its face through a precise photographic angle emphasizes the only viewing capability belongs to the photographer and the spectator. It's certainly not by chance Aldo Palazzolo entitled his enquiry 'The Third Eye’s View on Art History', obviously referring to the camera: but especially to time itself and the viewer’s gaze. He avoids the use of extremes such as black and white preferring a changing range of grays, softening the appearance of marble, which in certain cases takes on a flesh like quality.
Palazzolo’s rendering of both Greek sculpture and 18th century works is characterized by a similar ambiguity. Despite the practice varying craftsmanship and techniques throughout time, the artist’s personal vision has sunk these bodies of diverse historic origin into an identical temporal dimension of slothful contemplation. His approach to sculpture is very different from that of Paolo Monti (very lucid and sensitive to material and the signs of history and time) or that of Antonio Mulas (who gave us a pitilessly expressionistic reading of Saint Paul's statue). Here, time is not a physical entity, it is historical, mental. There is neither passionate interpretation nor scientific revelation involved. We are in the presence of a mythical dimension, one of a pagan religiosity in equilibrium with the past and present. These works are a lazy reflection on nudity and eroticism which follow the thread of memory and time to its origins.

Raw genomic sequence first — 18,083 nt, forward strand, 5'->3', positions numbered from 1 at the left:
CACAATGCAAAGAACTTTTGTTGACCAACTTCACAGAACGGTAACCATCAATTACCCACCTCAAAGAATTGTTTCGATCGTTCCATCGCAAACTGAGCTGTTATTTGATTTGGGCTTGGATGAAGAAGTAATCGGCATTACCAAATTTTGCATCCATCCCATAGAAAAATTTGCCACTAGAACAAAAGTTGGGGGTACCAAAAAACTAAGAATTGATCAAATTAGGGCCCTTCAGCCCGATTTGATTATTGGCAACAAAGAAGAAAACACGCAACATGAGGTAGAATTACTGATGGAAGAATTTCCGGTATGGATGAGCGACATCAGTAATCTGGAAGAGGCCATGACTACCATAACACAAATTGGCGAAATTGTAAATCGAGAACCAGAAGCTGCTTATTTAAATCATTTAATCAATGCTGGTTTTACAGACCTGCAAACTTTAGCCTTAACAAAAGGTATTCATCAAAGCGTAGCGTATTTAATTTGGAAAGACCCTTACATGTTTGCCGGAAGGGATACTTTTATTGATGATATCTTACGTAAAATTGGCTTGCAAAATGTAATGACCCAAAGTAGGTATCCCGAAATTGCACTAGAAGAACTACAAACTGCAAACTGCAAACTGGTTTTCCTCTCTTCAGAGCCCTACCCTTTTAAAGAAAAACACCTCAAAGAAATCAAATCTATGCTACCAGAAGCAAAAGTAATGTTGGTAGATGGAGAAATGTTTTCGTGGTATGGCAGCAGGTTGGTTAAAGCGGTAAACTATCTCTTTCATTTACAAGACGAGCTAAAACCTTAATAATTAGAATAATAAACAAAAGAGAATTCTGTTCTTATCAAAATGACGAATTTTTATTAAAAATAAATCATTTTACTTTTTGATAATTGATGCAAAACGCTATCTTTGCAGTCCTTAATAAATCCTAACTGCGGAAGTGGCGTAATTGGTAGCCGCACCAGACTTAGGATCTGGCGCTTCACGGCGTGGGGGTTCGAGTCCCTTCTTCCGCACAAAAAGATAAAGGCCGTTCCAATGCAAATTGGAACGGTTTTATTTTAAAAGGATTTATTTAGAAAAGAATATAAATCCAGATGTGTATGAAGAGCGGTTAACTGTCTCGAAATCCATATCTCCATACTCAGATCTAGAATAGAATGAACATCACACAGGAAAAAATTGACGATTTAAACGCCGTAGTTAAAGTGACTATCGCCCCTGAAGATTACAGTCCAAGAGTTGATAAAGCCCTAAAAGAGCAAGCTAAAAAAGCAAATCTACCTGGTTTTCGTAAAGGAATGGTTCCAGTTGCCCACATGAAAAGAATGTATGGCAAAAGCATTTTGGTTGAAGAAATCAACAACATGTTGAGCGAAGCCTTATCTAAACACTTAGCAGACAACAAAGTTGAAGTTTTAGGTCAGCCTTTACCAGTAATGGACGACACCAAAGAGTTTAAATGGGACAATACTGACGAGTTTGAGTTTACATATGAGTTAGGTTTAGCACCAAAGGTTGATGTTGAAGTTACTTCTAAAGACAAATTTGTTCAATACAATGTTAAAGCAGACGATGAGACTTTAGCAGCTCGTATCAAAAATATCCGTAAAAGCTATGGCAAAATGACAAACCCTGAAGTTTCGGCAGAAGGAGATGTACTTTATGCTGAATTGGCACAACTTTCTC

In George Bataille's famous collection of writings entitled 'Eroticism', he defines eroticism as 'the affirmation of life even in death'. Death is certainly present in
Palazzolo's images: not merely because statues symbolize the absence of life but due to his images' capacity to return to something embedded in the past. Vital in so far as final.
As the fascinating link between photography and death as well as the undeniable connection between Eros and death have already been endlessly discussed, it would be interesting to reflect on the way eroticism of vision is explicit in photography
and whether photography actually possesses such a vision, even beyond the
chosen subject. In the case of Palazzolo's images, the task is facilitated by the objects of
research being statues of nude bodies, caught in gestures of modesty and shyness. Frozen in seductive positions enriched by the presence of significant and allusive objects such as fruit, flutes and goblets.
Palazzolo came to this enquiry after having worked on the bound and bandaged
bodies of the mentally ill in mental institutions and studying the gestures of mime. Two